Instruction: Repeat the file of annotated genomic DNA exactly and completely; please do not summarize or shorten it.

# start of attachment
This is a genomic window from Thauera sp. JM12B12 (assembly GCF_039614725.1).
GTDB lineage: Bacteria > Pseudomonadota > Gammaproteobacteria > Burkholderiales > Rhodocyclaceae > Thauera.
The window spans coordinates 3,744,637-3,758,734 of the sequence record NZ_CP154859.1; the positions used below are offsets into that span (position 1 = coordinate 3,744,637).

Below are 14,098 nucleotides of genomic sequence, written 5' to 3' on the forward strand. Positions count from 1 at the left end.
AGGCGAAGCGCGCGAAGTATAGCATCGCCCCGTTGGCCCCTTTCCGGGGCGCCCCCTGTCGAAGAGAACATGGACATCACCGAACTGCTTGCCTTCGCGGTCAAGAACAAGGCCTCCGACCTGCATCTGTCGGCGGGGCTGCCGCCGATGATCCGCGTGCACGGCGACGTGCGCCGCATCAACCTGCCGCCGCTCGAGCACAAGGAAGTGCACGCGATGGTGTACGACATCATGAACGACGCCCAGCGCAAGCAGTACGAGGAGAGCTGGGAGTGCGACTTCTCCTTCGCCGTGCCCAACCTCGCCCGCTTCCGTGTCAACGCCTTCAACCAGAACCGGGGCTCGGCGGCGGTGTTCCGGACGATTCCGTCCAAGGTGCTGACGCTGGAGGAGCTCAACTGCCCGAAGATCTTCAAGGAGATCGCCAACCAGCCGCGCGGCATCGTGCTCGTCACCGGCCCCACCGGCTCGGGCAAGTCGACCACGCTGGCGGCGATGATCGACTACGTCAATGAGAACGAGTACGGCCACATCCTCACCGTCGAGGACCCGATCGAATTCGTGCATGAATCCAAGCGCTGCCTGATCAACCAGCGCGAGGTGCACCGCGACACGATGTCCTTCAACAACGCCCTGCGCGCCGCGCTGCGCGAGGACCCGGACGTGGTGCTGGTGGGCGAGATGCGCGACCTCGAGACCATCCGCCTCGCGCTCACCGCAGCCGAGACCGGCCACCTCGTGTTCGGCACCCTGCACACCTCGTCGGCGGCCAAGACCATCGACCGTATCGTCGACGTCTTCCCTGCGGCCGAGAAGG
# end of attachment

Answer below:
This is a genomic window from Thauera sp. JM12B12 (assembly GCF_039614725.1).
GTDB lineage: Bacteria > Pseudomonadota > Gammaproteobacteria > Burkholderiales > Rhodocyclaceae > Thauera.
The window spans coordinates 3,744,637-3,758,734 of the sequence record NZ_CP154859.1; the positions used below are offsets into that span (position 1 = coordinate 3,744,637).

Below are 14,098 nucleotides of genomic sequence, written 5' to 3' on the forward strand. Positions count from 1 at the left end.
AGGCGAAGCGCGCGAAGTATAGCATCGCCCCGTTGGCCCCTTTCCGGGGCGCCCCCTGTCGAAGAGAACATGGACATCACCGAACTGCTTGCCTTCGCGGTCAAGAACAAGGCCTCCGACCTGCATCTGTCGGCGGGGCTGCCGCCGATGATCCGCGTGCACGGCGACGTGCGCCGCATCAACCTGCCGCCGCTCGAGCACAAGGAAGTGCACGCGATGGTGTACGACATCATGAACGACGCCCAGCGCAAGCAGTACGAGGAGAGCTGGGAGTGCGACTTCTCCTTCGCCGTGCCCAACCTCGCCCGCTTCCGTGTCAACGCCTTCAACCAGAACCGGGGCTCGGCGGCGGTGTTCCGGACGATTCCGTCCAAGGTGCTGACGCTGGAGGAGCTCAACTGCCCGAAGATCTTCAAGGAGATCGCCAACCAGCCGCGCGGCATCGTGCTCGTCACCGGCCCCACCGGCTCGGGCAAGTCGACCACGCTGGCGGCGATGATCGACTACGTCAATGAGAACGAGTACGGCCACATCCTCACCGTCGAGGACCCGATCGAATTCGTGCATGAATCCAAGCGCTGCCTGATCAACCAGCGCGAGGTGCACCGCGACACGATGTCCTTCAACAACGCCCTGCGCGCCGCGCTGCGCGAGGACCCGGACGTGGTGCTGGTGGGCGAGATGCGCGACCTCGAGACCATCCGCCTCGCGCTCACCGCAGCCGAGACCGGCCACCTCGTGTTCGGCACCCTGCACACCTCGTCGGCGGCCAAGACCATCGACCGTATCGTCGACGTCTTCCCTGCGGCCGAGAAGG